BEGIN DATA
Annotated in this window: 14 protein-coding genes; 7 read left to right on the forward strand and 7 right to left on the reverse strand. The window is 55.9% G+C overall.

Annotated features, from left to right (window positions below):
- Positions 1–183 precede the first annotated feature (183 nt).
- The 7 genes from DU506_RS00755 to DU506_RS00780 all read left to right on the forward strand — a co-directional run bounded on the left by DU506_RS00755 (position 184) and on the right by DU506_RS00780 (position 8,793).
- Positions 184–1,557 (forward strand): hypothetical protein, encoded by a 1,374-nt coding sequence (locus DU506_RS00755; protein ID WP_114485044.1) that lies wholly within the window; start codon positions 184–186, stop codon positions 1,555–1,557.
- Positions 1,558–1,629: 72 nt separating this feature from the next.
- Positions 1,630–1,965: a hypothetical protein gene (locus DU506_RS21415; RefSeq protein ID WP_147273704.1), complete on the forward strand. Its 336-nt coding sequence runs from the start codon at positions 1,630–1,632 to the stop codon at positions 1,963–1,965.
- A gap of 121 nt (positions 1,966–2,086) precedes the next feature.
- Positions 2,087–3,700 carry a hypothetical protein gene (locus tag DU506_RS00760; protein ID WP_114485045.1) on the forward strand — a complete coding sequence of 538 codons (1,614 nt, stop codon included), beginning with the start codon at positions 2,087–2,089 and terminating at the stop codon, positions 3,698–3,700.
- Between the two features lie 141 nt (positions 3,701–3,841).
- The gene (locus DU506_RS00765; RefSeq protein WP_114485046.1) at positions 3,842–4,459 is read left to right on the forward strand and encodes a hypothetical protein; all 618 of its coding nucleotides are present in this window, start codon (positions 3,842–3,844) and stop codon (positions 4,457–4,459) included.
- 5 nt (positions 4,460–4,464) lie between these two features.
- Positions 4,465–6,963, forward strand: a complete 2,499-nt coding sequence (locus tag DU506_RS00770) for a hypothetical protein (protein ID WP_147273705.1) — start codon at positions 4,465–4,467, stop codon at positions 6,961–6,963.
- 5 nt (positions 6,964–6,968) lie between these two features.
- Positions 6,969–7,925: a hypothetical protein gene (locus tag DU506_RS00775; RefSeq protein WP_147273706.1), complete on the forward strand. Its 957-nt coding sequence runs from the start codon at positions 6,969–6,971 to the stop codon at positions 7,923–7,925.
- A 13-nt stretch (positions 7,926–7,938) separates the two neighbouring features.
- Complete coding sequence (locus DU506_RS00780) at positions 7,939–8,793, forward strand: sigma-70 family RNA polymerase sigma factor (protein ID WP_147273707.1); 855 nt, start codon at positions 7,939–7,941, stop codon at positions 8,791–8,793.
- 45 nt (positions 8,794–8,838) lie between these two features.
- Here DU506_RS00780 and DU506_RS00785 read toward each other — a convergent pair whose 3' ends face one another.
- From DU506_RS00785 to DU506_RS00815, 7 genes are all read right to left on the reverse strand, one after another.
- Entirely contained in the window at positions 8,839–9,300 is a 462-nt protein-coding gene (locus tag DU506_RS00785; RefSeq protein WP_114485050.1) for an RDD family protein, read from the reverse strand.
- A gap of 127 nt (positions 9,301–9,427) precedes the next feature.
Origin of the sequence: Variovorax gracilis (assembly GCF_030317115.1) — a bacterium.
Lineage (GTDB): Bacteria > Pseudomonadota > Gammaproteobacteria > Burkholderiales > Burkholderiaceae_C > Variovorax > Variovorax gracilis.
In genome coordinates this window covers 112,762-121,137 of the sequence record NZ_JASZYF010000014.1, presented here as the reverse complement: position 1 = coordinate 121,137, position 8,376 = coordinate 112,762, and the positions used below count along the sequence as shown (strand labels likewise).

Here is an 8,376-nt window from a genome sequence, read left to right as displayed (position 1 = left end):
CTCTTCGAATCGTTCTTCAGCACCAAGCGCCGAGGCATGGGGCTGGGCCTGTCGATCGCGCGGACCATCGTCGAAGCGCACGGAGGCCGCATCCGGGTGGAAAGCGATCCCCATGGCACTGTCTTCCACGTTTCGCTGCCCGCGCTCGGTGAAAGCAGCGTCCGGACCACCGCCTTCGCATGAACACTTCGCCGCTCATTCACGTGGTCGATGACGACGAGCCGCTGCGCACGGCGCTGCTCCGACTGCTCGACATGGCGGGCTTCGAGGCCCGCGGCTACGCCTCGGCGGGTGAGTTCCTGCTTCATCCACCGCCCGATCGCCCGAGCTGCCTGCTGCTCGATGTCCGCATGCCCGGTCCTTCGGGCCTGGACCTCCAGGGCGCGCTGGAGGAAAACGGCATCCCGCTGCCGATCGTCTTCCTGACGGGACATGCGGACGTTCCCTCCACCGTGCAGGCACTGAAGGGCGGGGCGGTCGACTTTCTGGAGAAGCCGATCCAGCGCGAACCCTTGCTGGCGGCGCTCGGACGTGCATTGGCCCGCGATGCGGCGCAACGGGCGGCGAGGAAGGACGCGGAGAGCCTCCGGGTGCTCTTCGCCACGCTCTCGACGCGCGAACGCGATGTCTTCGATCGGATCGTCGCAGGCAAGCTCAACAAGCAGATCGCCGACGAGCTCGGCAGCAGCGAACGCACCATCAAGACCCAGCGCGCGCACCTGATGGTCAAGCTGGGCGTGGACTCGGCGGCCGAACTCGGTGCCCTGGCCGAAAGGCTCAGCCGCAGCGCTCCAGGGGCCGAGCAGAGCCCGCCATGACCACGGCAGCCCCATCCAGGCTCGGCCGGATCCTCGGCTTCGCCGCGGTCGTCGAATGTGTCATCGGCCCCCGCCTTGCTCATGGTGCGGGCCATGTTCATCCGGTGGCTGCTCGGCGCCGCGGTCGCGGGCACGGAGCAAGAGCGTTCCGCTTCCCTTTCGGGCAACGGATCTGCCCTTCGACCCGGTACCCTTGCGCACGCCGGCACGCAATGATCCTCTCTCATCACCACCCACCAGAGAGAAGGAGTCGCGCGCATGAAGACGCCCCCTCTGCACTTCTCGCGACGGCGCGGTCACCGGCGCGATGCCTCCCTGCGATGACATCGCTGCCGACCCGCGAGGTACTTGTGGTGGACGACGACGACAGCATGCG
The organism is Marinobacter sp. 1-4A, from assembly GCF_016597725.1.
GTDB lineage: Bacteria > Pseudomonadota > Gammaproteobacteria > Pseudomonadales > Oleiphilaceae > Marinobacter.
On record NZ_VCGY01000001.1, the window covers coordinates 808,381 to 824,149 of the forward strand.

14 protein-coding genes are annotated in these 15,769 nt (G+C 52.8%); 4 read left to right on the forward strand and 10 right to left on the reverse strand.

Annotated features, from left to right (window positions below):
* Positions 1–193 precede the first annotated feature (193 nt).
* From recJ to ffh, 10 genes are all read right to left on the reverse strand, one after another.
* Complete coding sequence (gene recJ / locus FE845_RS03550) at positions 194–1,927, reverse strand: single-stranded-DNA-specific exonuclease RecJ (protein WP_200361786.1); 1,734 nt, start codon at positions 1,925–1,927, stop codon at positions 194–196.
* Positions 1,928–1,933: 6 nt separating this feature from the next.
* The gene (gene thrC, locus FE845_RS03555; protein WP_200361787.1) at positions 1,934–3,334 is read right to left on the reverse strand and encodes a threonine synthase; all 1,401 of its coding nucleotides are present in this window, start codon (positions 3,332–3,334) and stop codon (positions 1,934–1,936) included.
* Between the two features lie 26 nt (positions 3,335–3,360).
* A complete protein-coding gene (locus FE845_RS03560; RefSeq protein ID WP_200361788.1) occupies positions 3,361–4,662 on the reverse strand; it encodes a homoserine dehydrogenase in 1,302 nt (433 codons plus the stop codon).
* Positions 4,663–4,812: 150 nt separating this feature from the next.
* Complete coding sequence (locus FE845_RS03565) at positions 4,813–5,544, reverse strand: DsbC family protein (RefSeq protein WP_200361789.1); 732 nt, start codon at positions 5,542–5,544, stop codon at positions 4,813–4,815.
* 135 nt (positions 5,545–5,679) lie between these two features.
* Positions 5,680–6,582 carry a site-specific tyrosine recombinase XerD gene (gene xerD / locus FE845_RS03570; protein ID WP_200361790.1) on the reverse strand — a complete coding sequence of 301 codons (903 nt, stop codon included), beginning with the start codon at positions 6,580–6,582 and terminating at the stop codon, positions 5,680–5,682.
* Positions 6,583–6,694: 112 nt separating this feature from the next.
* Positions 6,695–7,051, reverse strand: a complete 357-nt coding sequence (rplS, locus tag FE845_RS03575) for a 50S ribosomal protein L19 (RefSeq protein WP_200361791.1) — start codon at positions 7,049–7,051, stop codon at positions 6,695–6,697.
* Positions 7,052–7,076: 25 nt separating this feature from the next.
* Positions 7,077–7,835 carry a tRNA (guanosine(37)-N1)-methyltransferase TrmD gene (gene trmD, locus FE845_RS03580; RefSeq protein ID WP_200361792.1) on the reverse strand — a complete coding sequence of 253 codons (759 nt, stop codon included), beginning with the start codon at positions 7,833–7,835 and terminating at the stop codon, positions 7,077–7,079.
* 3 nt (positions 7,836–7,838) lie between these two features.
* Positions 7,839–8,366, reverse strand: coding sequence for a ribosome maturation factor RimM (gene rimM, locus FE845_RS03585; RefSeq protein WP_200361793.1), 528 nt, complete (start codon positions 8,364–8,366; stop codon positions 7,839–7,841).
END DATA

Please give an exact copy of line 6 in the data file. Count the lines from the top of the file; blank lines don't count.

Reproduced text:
- Positions 1,558–1,629: 72 nt separating this feature from the next.